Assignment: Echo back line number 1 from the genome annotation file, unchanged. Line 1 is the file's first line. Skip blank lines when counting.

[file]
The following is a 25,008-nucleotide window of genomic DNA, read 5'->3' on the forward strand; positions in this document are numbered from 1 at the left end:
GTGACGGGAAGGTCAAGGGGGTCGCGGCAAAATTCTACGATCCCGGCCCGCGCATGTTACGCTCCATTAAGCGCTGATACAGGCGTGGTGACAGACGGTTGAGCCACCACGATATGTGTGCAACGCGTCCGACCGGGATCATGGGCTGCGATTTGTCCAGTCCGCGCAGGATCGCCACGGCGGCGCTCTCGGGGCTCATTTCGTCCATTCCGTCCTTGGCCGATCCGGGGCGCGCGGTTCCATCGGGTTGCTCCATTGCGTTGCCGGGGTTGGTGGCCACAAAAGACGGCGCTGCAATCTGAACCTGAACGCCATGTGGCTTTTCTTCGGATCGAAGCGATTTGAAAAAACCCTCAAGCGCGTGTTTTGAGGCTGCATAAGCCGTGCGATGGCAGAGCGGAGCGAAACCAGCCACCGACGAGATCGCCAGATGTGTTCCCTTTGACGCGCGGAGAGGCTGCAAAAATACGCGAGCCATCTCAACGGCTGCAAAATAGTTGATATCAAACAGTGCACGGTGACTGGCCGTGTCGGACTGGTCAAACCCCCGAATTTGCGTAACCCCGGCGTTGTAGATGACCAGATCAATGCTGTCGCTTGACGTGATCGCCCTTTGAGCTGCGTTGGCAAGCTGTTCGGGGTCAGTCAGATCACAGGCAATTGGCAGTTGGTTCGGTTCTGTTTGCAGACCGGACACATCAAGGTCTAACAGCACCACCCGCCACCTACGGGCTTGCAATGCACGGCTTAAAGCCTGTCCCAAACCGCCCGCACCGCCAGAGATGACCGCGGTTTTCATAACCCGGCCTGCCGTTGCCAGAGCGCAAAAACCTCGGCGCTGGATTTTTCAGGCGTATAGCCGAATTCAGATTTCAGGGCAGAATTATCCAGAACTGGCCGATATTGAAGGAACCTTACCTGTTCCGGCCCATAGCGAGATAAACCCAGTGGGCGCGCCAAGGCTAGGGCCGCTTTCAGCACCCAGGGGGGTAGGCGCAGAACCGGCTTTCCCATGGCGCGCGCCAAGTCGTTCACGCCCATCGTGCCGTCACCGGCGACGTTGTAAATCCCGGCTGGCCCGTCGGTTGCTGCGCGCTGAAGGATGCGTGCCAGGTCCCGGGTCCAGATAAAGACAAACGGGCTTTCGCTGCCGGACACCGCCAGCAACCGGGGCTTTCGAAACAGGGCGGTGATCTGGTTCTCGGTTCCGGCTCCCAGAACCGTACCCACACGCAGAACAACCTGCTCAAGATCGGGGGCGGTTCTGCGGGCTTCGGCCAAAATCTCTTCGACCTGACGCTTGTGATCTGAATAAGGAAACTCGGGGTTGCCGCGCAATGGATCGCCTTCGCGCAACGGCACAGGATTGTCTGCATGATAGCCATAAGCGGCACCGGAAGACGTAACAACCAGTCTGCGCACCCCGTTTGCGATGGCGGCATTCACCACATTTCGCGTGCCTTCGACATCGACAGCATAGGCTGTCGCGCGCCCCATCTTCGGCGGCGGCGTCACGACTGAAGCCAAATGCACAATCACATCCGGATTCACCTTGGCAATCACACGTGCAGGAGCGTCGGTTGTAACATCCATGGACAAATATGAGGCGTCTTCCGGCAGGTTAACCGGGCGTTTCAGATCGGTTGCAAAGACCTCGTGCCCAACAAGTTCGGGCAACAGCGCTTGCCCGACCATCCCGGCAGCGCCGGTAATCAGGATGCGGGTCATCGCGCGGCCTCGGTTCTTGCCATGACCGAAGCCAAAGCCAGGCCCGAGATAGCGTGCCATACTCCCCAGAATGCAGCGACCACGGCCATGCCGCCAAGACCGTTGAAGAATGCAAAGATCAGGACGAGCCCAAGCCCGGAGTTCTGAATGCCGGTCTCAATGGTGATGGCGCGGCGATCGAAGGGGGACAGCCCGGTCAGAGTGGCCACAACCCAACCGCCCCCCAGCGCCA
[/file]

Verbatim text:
The following is a 25,008-nucleotide window of genomic DNA, read 5'->3' on the forward strand; positions in this document are numbered from 1 at the left end: